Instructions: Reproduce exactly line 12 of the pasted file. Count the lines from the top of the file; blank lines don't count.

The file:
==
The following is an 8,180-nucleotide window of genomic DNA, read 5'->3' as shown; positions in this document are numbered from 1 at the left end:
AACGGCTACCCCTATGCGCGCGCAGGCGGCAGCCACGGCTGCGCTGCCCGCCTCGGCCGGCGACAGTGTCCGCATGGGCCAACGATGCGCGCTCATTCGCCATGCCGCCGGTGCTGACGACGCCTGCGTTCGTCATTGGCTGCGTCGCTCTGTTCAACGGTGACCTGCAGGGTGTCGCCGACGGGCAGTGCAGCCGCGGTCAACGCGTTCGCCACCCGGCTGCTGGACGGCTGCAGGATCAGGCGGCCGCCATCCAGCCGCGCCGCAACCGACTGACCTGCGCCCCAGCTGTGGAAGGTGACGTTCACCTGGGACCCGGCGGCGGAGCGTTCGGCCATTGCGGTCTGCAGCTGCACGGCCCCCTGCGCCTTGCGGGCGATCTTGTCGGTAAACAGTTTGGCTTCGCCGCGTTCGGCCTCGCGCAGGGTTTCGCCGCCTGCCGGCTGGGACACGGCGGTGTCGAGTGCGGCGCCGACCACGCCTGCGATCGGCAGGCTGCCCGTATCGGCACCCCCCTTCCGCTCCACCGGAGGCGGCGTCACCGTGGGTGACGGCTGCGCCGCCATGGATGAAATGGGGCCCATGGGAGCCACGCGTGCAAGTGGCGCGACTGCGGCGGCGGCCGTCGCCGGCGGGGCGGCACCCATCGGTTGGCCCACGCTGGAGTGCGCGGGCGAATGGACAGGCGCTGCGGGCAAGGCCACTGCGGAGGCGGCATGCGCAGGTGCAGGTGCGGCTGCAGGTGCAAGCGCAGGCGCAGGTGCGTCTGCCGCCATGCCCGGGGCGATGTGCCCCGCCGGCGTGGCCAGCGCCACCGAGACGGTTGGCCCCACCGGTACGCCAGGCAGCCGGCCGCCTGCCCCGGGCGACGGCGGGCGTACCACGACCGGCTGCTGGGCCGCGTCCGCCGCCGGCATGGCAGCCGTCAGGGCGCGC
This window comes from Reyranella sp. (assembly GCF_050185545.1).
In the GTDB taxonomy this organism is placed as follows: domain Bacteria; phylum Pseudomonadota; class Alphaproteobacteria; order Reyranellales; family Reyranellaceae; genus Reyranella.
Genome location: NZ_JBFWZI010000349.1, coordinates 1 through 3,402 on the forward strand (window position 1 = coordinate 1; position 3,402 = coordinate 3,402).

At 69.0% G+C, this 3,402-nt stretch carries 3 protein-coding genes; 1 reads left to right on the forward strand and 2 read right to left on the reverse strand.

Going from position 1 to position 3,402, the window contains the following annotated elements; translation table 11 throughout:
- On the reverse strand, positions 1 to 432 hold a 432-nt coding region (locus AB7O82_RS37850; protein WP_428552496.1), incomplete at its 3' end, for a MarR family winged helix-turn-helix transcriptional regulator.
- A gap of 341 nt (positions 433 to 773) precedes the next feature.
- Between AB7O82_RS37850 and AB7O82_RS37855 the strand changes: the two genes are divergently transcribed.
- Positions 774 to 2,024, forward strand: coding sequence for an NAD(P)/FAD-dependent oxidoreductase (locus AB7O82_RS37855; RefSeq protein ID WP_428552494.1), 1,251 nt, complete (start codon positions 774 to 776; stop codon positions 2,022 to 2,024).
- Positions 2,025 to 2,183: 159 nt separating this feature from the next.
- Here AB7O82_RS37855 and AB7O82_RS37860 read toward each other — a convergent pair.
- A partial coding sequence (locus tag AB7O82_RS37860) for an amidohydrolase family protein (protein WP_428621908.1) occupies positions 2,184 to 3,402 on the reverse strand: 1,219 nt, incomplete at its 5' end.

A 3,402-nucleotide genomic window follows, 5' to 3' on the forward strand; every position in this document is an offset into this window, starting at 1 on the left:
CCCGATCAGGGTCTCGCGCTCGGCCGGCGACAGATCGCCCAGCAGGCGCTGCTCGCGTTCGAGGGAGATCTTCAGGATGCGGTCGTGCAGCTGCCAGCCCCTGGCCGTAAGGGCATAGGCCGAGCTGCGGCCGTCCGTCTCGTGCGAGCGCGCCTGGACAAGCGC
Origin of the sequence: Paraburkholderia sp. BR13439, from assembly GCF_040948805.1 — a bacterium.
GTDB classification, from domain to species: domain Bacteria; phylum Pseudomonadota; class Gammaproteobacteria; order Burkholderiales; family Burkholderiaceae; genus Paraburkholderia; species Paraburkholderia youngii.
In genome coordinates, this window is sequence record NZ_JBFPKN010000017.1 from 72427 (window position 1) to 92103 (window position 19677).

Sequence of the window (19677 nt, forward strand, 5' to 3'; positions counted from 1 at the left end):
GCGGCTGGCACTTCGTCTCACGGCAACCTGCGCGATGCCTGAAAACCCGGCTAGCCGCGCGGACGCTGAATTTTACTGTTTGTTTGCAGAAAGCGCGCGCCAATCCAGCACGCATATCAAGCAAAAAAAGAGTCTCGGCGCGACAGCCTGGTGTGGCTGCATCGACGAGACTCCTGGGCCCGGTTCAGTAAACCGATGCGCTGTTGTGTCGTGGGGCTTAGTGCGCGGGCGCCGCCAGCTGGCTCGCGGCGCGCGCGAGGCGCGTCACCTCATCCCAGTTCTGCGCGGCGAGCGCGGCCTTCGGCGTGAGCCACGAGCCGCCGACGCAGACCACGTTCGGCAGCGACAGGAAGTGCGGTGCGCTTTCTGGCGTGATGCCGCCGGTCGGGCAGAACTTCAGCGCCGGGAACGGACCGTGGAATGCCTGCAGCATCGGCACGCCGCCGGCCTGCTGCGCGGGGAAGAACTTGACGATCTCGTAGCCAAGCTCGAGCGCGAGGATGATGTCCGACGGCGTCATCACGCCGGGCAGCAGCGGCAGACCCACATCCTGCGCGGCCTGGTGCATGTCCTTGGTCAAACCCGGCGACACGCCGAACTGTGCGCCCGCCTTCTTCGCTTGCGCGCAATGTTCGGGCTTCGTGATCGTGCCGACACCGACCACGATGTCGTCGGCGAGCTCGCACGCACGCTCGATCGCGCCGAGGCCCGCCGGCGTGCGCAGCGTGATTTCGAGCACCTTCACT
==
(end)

- Positions 2,025 to 2,183: 159 nt separating this feature from the next.